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The third and final post to our ‘Gearing Up’ series is here, and we’re sure it’s been a rollercoaster of emotions. Over the last few weeks you’ve learned about the pre-production process of video, what’s involved in planning, what you need to consider, and how to execute. It may not have been easy, but you’ve arrived at the final step of your journey, which – depending on the project – can be either the easiest or most complex part of the project.

Today we’re going to be discussing post-production/editing, give you a few tips for distribution, and ask a few important questions to help you evaluate your process in order to improve in the future. While on paper this may be the shortest step, it can actually end up being a lot longer if you plan to track how well your online content is performing (which you should).

Let’s bring up our footage and get to it…

If you remember, at the end of last week’s post we mentioned choosing to edit the footage yourself or handing it off to a professional editor. If you still haven’t made that decision, now would be the time to do so.

As far as professionalism goes, if you have very little to no editing experience, we highly recommend outsourcing the post-production of your project. Sure, it may cost you a little bit of money but the final product will undoubtedly be higher quality. You can find many editors online – Kijiji and Facebook are great places to look and many editors will share their reels with you so you can determine what their skill level is before pulling the trigger.


Editing a story

This section of the post isn’t designed to teach you how to use various editing programs – we’re already assuming you know how to do that. What you may not know is how to edit the footage into a story so it flows nicely. When you’re editing, it’s a great idea to refer back to the questions you answered from part one (insert part one link). In order to explain exactly what we mean, lets use an example. Depending on the format you chose, your footage might be slightly different, but try and find similarities to make it work for your project, understanding that no two videos play out exactly the same way.

Say your business is a homegrown sporting goods store and you’re the owner. You were on camera and were interviewed about your experience with sports, what got you into the business world, and what drives your passion to most. These questions are all great lead-ins for the story you’re trying to tell. For example, if you’ve been playing sports ever since you were a little kid and you remember the time your parents bought your first pair of hockey skates that might be a great sound bite to start with, because it catches the audience’s attention right away. Have a look at the example below:

Now that you’ve got your intro out of the way, you have an opportunity to insert key messages. Depending on the length you chose, you may not be able to use every sound bite, and that’s entirely ok.

At this stage, your job is to find the best footage to match your key messages, and work on finding transitions to link them all together later on. The one thing you want to be careful of is adding too many key messages. This might be a great point in the video to share some of the features your business offers, but you don’t want to give it all away at once, and you certainly don’t want to sound like a robot rattling off answers. Try to pick a key message that supports the consumer early on. If you’re in retail, your focus is more than likely on the people who use your product, so make sure you mention them fairly early on.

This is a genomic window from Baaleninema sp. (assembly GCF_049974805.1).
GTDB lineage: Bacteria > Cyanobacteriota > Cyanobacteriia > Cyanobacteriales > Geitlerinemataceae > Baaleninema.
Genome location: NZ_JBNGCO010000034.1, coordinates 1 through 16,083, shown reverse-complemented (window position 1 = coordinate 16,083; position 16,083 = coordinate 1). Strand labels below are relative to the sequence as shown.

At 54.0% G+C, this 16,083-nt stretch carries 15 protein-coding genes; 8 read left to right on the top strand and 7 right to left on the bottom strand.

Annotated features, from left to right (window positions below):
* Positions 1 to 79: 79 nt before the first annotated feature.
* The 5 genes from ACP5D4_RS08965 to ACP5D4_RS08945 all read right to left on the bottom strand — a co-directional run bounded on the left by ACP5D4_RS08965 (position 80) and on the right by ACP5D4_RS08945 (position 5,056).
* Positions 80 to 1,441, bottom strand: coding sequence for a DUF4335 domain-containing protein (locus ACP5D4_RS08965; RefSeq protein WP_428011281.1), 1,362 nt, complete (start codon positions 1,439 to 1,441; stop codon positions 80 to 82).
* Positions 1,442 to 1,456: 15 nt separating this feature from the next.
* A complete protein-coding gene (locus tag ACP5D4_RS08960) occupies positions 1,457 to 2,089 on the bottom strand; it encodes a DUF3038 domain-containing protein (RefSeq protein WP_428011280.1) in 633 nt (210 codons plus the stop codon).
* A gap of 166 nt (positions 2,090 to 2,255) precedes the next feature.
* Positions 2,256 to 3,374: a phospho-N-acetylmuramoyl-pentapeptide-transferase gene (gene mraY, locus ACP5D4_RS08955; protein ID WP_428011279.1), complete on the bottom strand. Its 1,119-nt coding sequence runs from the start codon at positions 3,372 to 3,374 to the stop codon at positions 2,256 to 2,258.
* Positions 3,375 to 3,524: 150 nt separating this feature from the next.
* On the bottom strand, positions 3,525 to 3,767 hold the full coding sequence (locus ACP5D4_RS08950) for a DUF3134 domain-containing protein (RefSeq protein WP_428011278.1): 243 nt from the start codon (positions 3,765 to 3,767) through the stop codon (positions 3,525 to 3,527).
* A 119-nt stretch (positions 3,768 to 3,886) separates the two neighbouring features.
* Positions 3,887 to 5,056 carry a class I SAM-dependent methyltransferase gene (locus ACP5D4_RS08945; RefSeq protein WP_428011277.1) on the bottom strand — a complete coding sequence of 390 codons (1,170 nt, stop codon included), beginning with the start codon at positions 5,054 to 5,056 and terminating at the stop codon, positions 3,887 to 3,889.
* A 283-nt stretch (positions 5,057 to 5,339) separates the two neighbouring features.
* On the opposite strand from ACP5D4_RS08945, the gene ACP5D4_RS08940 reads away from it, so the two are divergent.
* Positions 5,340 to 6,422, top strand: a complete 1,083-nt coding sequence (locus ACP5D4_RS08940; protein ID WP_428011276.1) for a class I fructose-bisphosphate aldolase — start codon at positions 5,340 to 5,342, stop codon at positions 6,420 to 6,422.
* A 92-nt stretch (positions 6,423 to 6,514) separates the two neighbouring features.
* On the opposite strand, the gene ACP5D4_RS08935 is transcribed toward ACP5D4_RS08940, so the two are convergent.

When you’re editing all of the footage together, you need to create some buffer. Adding in pauses help the viewer catch up and stay interested in what’s happening.

You also want to consider beefing up the visuals. Viewers will get bored staring at someone talk for an extended period of time, so try to find footage of the building, space, or products that match what the person is saying. In the film world, we call this b-roll, which plays with the audio from the interview in the background. Here’s what it looks like:

With this knowledge, you should be able to put together a decent first cut of your video, which includes a few of your key messages presented in an interesting way. What you need to do now is find a conclusion that fits, and present a call to action for the viewer.

When considering what footage to use, look for a moment that relates to consumers and your overall passion for service, or something similar. Most importantly, the sound bite needs to be complete. Don’t cut part of a sentence out at the end, as viewers will wonder what happened, leaving them with a sour taste.

Your call to action should follow this sound bite, and may feature your logo with a message about visiting you in store, linking to your website or connecting with you on social media. An effective call to action should drive the viewer to do something else for your business after they watch instead of leaving them feeling incomplete.

What to do after you’ve created a first cut

The video industry is all about refinement. You must set reasonable expectations for your content, especially if you’re new to the process. Even big production companies go through countless revisions to get a piece of content where they’d like it to be. The reality is, it takes time, and you must be patient. After you watch the first cut, you must try to put yourself in the shoes of the consumer and see how the video makes you feel.

Look at a few things – is the story rushed? Does it flow well? Do you have a good understanding of the messages that were conveyed? Just because a project isn’t where you want it to be right away doesn’t make it bad. The power of editing allows us to be a little picky, so use this time wisely to make changes and play around with new footage. Sometimes when it comes to stories and messaging, saying less can often mean much more.